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    ABSTRACT: Splotch is a rendering algorithm for exploration and visual discovery in particle-based datasets coming from astronomical observations or numerical simulations. The strengths of the approach are production of high quality imagery and support for very large-scale datasets through an effective mix of the OpenMP and MPI parallel programming paradigms. This article reports our experiences in re-designing Splotch for exploiting emerging HPC architectures nowadays increasingly populated with GPUs. A performance model is introduced to guide our re-factoring of Splotch. A number of parallelization issues are discussed, in particular relating to race conditions and workload balancing, towards achieving optimal performances. Our implementation was accomplished by using the CUDA programming paradigm. Our strategy is founded on novel schemes achieving optimised data organisation and classification of particles. We deploy a reference cosmological simulation to present performance results on acceleration gains and scalability. We finally outline our vision for future work developments including possibilities for further optimisations and exploitation of hybrid systems and emerging accelerators.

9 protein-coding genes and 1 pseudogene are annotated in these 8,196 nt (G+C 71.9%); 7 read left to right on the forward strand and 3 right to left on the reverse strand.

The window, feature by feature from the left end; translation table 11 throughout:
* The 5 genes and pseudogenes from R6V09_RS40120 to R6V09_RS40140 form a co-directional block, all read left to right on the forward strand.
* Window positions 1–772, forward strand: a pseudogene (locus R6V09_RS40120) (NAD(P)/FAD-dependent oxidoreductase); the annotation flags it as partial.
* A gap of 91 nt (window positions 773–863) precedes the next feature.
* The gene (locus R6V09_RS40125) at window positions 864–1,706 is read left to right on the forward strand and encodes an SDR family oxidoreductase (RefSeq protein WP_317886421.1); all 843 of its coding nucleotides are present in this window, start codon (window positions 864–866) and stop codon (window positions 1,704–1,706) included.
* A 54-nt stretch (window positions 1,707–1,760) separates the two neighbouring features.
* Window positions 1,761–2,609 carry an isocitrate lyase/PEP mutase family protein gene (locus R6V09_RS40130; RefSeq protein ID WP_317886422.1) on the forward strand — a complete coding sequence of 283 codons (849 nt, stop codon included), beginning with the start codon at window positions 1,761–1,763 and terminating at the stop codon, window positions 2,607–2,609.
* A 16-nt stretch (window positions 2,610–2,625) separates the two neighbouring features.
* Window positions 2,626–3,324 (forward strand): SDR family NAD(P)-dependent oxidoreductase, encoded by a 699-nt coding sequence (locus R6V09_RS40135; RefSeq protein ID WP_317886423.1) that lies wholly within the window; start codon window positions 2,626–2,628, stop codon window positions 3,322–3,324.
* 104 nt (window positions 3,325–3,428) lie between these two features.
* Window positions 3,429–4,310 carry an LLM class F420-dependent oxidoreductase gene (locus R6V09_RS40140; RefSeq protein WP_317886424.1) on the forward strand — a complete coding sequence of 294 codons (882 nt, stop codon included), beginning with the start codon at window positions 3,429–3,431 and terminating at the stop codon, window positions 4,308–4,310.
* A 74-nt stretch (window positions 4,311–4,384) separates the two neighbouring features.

04/2014; 5:9-18. DOI:10.1016/j.ascom.2014.03.001
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    Franco Vazza · Claudio Gheller · Marcus Brüggen